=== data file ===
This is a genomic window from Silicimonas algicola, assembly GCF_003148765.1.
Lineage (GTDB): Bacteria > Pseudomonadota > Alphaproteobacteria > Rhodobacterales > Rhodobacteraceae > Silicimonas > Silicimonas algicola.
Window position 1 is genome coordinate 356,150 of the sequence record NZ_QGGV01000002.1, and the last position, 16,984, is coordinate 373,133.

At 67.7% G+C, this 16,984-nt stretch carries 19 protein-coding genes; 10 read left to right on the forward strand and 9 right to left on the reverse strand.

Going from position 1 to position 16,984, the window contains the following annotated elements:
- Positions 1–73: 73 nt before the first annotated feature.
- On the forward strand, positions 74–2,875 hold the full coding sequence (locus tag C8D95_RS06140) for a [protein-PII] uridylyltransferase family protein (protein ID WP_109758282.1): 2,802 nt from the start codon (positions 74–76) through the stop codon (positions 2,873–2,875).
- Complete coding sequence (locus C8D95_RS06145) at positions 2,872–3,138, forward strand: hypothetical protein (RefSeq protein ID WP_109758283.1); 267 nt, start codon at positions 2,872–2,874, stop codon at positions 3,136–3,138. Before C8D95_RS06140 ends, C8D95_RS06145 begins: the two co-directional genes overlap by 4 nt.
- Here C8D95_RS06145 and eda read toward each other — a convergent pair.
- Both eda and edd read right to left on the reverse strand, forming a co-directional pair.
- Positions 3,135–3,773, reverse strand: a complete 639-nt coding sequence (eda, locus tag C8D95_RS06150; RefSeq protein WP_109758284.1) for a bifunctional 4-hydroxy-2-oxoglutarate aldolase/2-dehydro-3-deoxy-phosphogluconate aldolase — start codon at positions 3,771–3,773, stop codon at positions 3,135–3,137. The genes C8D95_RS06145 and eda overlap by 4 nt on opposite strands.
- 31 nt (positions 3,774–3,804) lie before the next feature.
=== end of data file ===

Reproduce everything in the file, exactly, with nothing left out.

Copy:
This is a genomic window from Silicimonas algicola, assembly GCF_003148765.1.
Lineage (GTDB): Bacteria > Pseudomonadota > Alphaproteobacteria > Rhodobacterales > Rhodobacteraceae > Silicimonas > Silicimonas algicola.
Window position 1 is genome coordinate 356,150 of the sequence record NZ_QGGV01000002.1, and the last position, 16,984, is coordinate 373,133.

At 67.7% G+C, this 16,984-nt stretch carries 19 protein-coding genes; 10 read left to right on the forward strand and 9 right to left on the reverse strand.

Going from position 1 to position 16,984, the window contains the following annotated elements:
- Positions 1–73: 73 nt before the first annotated feature.
- On the forward strand, positions 74–2,875 hold the full coding sequence (locus tag C8D95_RS06140) for a [protein-PII] uridylyltransferase family protein (protein ID WP_109758282.1): 2,802 nt from the start codon (positions 74–76) through the stop codon (positions 2,873–2,875).
- Complete coding sequence (locus C8D95_RS06145) at positions 2,872–3,138, forward strand: hypothetical protein (RefSeq protein ID WP_109758283.1); 267 nt, start codon at positions 2,872–2,874, stop codon at positions 3,136–3,138. Before C8D95_RS06140 ends, C8D95_RS06145 begins: the two co-directional genes overlap by 4 nt.
- Here C8D95_RS06145 and eda read toward each other — a convergent pair.
- Both eda and edd read right to left on the reverse strand, forming a co-directional pair.
- Positions 3,135–3,773, reverse strand: a complete 639-nt coding sequence (eda, locus tag C8D95_RS06150; RefSeq protein WP_109758284.1) for a bifunctional 4-hydroxy-2-oxoglutarate aldolase/2-dehydro-3-deoxy-phosphogluconate aldolase — start codon at positions 3,771–3,773, stop codon at positions 3,135–3,137. The genes C8D95_RS06145 and eda overlap by 4 nt on opposite strands.
- 31 nt (positions 3,774–3,804) lie before the next feature.